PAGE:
This ScienceAlert article, which republishes an article from The Conversation written by Caleb Everett (the son of the linguist Daniel Everett) makes the claim that "hand" is etymologically related to "five" in many world languages.

Proto-Indo-European was decimally oriented because, as in so many cultures, our linguistic ancestors' hands served as the gateway to realisations like "five fingers on this hand is the same as five fingers on that hand".

Such transient thoughts were manifested into words and passed down across generations. This is why the word "five" in many languages is derived from the word for "hand".

However, this does not appear to be the case, at least for the languages I know these two words in, most of which are Indo-European in origin:

English: five, hand (Etymonline doesn't list any relationships between hand and five, with the closest relationship being a "high five".)

German: Fünf, Hand

French: cinq, main

Spanish: cinco, mano

Chinese: 五, 手

Greek: πέντε(pente), χέρι(cheri)

Is there any known etymological relationship between these two words in any other language (Indo-European or not), or is the author's claim incorrect?

  • 4
    All your examples but one (Chinese) are from the same language family. The words for "five" in all of them are related (though the words for "hand" are not).
    – Colin Fine
    May 1, 2017 at 23:16
  • I'm the author of that article. So the piece actually says "many", not most. You can check the book for examples. This is even true in some languages I've done field work on. (And btw I'm a Professor of anthropolical/cognitive linguistics--my PhD is in linguistics.) All the best, Caleb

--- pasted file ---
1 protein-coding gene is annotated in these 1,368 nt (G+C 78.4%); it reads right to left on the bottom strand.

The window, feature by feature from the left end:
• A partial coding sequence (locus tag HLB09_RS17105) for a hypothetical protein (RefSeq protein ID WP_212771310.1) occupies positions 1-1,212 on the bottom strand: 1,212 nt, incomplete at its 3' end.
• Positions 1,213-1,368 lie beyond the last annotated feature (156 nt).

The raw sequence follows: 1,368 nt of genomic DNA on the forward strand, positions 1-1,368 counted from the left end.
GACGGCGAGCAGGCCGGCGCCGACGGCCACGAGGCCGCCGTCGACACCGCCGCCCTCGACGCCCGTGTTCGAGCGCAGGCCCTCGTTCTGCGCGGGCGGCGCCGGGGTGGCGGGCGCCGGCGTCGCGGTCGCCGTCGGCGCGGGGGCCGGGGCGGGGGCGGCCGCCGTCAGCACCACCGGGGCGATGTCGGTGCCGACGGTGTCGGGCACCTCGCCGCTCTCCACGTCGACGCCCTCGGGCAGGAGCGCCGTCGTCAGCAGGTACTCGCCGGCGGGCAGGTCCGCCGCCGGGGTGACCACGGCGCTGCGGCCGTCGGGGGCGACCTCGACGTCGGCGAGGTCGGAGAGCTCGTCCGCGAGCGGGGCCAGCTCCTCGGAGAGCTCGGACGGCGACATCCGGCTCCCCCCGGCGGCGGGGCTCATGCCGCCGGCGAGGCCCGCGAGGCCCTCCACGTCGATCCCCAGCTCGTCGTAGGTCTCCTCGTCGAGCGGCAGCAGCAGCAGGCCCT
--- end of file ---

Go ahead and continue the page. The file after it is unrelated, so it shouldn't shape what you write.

– Caleb
    May 2, 2017 at 11:31

4 Answers 4


As Yellow Sky says in a comment, many Austronesian languages use the same word or close cognates (all ultimately from Proto-Austronesian, *lima):

Language hand, five

  • Cia-Cia lima (을리마), lima (을리마)
  • Hawaiian lima, lima
  • Hiligaynon lima, lima
  • Paiwan lima, lima
  • Tolai lima, lima

  • Rapa Nui rima, rima

  • Tongan nima, nima

  • Ilocano ima, lima
  • Itawit ima, lima
  • Limos Kalinga ima, lima
  • Lubuagan Kalinga ima, lima


In Nahuatl macuilli "five" comes from ma- "hand" and cui "to take", and so does makwil in Pipil and similar cognates in Yaqui, Shoshone and other Uto-Aztecan languages.


For completeness, I'd like to add that Proto-Indo-European *pénkʷe, the origin of English "five" (and fünf, cinq, cinco, πέντε from the question), may have been derived from a "hand" word.

There's still scholarly disagreement on this, but the Germanic words for "fist" and "finger" suggest a root *penkʷ- having something to do with hands ("hold in the hand" or such). There have been proposals that this root is the origin of all three terms, though evidence for this root outside Germanic is scant—so other linguists explain the "fist" and "finger" words as deriving from "five" (a fist being "all five together" or something like that).

Sihler, on the other hand (no pun intended), derives *pénkʷe from a root for "whole" or "complete", as seen in Latin cūnctus. He proposes that the "five" meaning came from "the entire hand", which would again connect this root with the number of fingers on a human hand.

This wouldn't be the only instance of a number deriving from the hands in PIE. The word *Hoḱtṓw "eight" appears to be the dual of a noun *Hoḱto- "four fingers", which is attested in Avestan ašti "four fingers' width" (so the original meaning would be "two four-finger-spans").


In Tamil five means Ainthu, It can be related to hand as follows,

Ainthu -> hainthu-> handu -> hand.

It is very interesting as Ainthu is Tamil and hand is English

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